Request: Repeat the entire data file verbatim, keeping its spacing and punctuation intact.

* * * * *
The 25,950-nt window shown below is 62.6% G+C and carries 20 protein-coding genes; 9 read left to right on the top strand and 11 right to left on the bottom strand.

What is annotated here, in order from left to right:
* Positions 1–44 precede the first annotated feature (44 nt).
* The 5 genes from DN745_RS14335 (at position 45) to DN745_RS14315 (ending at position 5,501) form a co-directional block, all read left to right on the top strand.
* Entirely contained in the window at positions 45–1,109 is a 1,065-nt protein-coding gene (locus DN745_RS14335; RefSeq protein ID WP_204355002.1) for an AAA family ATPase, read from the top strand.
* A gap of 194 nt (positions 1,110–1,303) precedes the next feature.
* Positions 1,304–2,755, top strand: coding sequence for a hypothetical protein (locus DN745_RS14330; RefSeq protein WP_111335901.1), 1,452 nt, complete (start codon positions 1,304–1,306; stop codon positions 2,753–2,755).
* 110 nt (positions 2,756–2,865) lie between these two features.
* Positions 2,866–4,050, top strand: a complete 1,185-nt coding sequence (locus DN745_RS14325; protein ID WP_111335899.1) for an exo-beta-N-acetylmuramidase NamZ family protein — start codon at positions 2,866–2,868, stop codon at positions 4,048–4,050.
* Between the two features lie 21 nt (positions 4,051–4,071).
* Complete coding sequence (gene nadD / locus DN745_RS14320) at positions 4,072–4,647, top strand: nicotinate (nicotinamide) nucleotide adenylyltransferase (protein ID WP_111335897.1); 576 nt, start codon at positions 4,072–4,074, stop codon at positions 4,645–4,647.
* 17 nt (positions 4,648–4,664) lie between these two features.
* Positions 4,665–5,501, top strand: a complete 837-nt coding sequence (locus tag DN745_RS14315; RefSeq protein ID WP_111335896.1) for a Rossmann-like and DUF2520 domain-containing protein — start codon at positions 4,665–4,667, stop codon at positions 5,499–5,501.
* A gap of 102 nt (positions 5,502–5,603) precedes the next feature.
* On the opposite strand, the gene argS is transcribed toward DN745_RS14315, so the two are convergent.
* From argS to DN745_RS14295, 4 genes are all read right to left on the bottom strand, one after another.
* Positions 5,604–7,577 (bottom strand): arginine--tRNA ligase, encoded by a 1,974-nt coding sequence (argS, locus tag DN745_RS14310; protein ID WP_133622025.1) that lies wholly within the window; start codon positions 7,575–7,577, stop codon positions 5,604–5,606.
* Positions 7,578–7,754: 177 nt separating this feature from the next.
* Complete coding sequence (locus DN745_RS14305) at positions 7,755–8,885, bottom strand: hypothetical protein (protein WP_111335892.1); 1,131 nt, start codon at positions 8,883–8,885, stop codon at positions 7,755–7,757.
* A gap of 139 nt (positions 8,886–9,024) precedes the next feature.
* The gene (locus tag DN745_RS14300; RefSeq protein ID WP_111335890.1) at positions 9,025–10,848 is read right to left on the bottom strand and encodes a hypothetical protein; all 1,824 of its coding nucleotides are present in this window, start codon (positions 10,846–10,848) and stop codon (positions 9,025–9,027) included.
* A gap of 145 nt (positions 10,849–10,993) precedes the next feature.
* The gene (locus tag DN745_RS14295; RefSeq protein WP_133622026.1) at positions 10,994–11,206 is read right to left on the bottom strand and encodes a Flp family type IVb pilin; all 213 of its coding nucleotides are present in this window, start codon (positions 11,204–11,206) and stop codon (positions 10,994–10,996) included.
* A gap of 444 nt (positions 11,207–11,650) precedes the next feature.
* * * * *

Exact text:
The 25,950-nt window shown below is 62.6% G+C and carries 20 protein-coding genes; 9 read left to right on the top strand and 11 right to left on the bottom strand.

What is annotated here, in order from left to right:
* Positions 1–44 precede the first annotated feature (44 nt).
* The 5 genes from DN745_RS14335 (at position 45) to DN745_RS14315 (ending at position 5,501) form a co-directional block, all read left to right on the top strand.
* Entirely contained in the window at positions 45–1,109 is a 1,065-nt protein-coding gene (locus DN745_RS14335; RefSeq protein ID WP_204355002.1) for an AAA family ATPase, read from the top strand.
* A gap of 194 nt (positions 1,110–1,303) precedes the next feature.
* Positions 1,304–2,755, top strand: coding sequence for a hypothetical protein (locus DN745_RS14330; RefSeq protein WP_111335901.1), 1,452 nt, complete (start codon positions 1,304–1,306; stop codon positions 2,753–2,755).
* 110 nt (positions 2,756–2,865) lie between these two features.
* Positions 2,866–4,050, top strand: a complete 1,185-nt coding sequence (locus DN745_RS14325; protein ID WP_111335899.1) for an exo-beta-N-acetylmuramidase NamZ family protein — start codon at positions 2,866–2,868, stop codon at positions 4,048–4,050.
* Between the two features lie 21 nt (positions 4,051–4,071).
* Complete coding sequence (gene nadD / locus DN745_RS14320) at positions 4,072–4,647, top strand: nicotinate (nicotinamide) nucleotide adenylyltransferase (protein ID WP_111335897.1); 576 nt, start codon at positions 4,072–4,074, stop codon at positions 4,645–4,647.
* 17 nt (positions 4,648–4,664) lie between these two features.
* Positions 4,665–5,501, top strand: a complete 837-nt coding sequence (locus tag DN745_RS14315; RefSeq protein ID WP_111335896.1) for a Rossmann-like and DUF2520 domain-containing protein — start codon at positions 4,665–4,667, stop codon at positions 5,499–5,501.
* A gap of 102 nt (positions 5,502–5,603) precedes the next feature.
* On the opposite strand, the gene argS is transcribed toward DN745_RS14315, so the two are convergent.
* From argS to DN745_RS14295, 4 genes are all read right to left on the bottom strand, one after another.
* Positions 5,604–7,577 (bottom strand): arginine--tRNA ligase, encoded by a 1,974-nt coding sequence (argS, locus tag DN745_RS14310; protein ID WP_133622025.1) that lies wholly within the window; start codon positions 7,575–7,577, stop codon positions 5,604–5,606.
* Positions 7,578–7,754: 177 nt separating this feature from the next.
* Complete coding sequence (locus DN745_RS14305) at positions 7,755–8,885, bottom strand: hypothetical protein (protein WP_111335892.1); 1,131 nt, start codon at positions 8,883–8,885, stop codon at positions 7,755–7,757.
* A gap of 139 nt (positions 8,886–9,024) precedes the next feature.
* The gene (locus tag DN745_RS14300; RefSeq protein ID WP_111335890.1) at positions 9,025–10,848 is read right to left on the bottom strand and encodes a hypothetical protein; all 1,824 of its coding nucleotides are present in this window, start codon (positions 10,846–10,848) and stop codon (positions 9,025–9,027) included.
* A gap of 145 nt (positions 10,849–10,993) precedes the next feature.
* The gene (locus tag DN745_RS14295; RefSeq protein WP_133622026.1) at positions 10,994–11,206 is read right to left on the bottom strand and encodes a Flp family type IVb pilin; all 213 of its coding nucleotides are present in this window, start codon (positions 11,204–11,206) and stop codon (positions 10,994–10,996) included.
* A gap of 444 nt (positions 11,207–11,650) precedes the next feature.